Themes in American History: Capitalism, Slavery, Democracy

Blog Post #3 : James McPherson- The Revolution of 1860

The book The Revolution of 1860 by James McPherson provided insight into the road and adaptation of African Americans from slavery to a feeling of independence. He begins by introducing Dread Scott, a black man known for the infamous supreme court, and compares him to John Brown, who advocated for adopting “a “provisional constitution” for the republic of liberated slaves to be established(202) and resorted to violence to gain a voice, compared to Federick Douglass, who “had been a pacifist” (203) but resorted to “forcible resistance” (203) after the racist fugitive law was passed. With these analogies, the argument for the necessity of playing the same way as the other side—in this example, slavery supports violent actions—needs to be replied to in a rational manner rather than maintaining one-sided diplomacy.

This reminded me of Malcom X, an AfricanAmerican activist, and the distinction between his method and Martin Luther King’s peaceful one. Both were slain by the government, yet both contributed to the civil rights movement’s achievements. As a result, I pondered, “How is speech not more potent than violence?” McPherson concludes the reading by articulating the form in which Lincoln won the election via the unsuccessful democratic tactic of presenting three candidates “to deny Lincoln their electoral votes and throw the election into the House.” (232) As a result of the republicans’ seizing power, “antislavery men [concluded] that a revolution had taken place,” (233), which, as history has it, led to the civil war in which the union secured the freedom of the nation’s slaves.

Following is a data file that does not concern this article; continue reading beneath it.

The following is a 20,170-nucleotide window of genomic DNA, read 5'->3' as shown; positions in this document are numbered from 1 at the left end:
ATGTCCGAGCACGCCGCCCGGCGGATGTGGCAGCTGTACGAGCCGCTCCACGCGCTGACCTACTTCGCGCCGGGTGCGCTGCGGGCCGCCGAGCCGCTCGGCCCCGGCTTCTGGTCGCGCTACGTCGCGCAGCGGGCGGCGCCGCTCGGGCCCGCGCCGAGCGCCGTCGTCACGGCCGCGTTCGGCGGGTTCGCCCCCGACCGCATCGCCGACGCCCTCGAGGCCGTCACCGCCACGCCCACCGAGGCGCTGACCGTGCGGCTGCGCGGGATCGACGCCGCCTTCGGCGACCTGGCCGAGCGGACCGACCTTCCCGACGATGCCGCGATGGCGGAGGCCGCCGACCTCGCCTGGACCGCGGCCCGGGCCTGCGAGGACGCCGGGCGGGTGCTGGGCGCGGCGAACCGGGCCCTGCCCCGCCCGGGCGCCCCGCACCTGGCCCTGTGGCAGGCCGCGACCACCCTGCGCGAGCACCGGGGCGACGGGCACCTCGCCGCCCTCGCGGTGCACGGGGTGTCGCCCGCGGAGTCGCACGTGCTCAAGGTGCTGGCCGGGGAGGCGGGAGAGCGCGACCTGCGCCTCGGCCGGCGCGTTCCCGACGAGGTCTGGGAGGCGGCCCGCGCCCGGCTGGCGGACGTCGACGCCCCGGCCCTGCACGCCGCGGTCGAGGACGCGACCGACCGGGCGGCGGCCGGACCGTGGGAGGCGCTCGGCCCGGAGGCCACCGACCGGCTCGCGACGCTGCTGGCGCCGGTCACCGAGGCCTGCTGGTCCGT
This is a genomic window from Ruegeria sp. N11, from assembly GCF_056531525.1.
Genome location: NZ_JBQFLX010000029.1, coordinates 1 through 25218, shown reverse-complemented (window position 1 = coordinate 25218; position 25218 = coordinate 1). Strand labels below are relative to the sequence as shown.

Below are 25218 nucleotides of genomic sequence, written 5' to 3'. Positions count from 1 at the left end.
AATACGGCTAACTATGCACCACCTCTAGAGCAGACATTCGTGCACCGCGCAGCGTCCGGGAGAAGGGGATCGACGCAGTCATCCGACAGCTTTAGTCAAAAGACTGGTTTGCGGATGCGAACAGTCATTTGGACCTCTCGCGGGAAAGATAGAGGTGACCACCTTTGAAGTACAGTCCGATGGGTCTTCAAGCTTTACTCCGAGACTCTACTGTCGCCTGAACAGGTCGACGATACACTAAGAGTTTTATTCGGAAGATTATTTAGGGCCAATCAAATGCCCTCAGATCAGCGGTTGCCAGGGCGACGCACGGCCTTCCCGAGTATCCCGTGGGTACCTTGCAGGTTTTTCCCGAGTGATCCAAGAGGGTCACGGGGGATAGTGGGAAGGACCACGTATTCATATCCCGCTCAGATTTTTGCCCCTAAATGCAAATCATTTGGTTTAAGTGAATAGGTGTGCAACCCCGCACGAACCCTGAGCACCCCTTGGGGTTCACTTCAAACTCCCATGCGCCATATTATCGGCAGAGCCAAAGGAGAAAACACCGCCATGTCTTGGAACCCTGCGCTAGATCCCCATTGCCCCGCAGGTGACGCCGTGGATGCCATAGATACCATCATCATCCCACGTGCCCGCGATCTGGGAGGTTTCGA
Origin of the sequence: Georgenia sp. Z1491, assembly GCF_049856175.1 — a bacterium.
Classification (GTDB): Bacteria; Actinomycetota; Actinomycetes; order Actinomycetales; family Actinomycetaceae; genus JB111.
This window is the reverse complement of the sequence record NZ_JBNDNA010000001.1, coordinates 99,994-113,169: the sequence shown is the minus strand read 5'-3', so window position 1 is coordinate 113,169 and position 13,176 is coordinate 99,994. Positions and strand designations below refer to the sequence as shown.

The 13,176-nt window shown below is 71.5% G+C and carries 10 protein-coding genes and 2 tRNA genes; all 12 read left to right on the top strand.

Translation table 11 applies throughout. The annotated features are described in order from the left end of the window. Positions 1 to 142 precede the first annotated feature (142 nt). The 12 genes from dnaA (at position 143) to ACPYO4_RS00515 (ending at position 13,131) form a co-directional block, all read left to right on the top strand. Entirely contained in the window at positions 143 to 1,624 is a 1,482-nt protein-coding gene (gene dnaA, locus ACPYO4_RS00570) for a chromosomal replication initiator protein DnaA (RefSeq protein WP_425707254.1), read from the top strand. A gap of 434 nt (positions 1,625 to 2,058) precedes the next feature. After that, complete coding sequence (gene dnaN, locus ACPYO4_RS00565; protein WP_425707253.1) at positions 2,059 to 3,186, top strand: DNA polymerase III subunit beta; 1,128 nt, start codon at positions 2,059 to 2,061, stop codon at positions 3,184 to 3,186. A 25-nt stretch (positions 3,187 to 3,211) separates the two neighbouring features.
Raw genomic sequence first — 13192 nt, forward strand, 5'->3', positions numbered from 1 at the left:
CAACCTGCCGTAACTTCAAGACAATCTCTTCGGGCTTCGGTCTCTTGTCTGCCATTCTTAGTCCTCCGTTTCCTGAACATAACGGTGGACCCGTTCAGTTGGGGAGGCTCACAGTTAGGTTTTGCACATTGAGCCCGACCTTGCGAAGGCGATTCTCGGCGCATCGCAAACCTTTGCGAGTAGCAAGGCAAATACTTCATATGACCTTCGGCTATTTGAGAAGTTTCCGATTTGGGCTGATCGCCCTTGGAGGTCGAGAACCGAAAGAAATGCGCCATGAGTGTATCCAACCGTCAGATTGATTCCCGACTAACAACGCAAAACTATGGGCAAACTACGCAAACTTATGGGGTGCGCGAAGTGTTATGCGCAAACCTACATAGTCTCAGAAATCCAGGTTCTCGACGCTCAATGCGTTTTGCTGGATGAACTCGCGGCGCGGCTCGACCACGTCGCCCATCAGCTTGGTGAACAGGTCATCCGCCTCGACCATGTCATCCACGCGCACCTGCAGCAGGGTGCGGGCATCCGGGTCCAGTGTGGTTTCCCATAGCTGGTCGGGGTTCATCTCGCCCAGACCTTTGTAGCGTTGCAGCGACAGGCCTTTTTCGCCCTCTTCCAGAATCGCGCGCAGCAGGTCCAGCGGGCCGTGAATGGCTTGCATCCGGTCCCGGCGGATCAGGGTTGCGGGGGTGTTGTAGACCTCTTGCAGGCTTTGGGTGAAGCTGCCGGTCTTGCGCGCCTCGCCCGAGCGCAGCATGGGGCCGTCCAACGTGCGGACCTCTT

One thought on “Blog Post #3 : James McPherson- The Revolution of 1860”

  1. Good post, although you get a little tripped up by the long sentences in paragraph one. Was McPherson comparing John Brown to Dred Scott, or Frederick Douglass, or all three?

    Interestingly, you are not the first person to see the disputes among abolitionists as prefiguring the later divisions between advocates of non-violence like MLK and the “by any means necessary” approach of Malcom X. There is a further school of thought within the literature that sees some antebellum free Black activists, like Martin Delany and Henry Garnet, as anticipating a kind of “Black nationalism,” in contrast to others, like Douglass, who emphasized an integrationist approach. But, as always, there’s a danger of oversimplifying these viewpoints and positions, and comparisons should made carefully!

    Your post also raises larger questions both about the point of McPherson’s chapter and about the philosophy and morality of fighting injustice. Which was the “revolution” that McPherson had in mind, John Brown’s raid or Lincoln’s election? Does the latter show that peaceful, political solutions are ultimately more effective than violent ones—or does the fact the Lincoln’s election almost immediately triggered the Civil War suggest that violence is inevitable when large interests of property are at stake?

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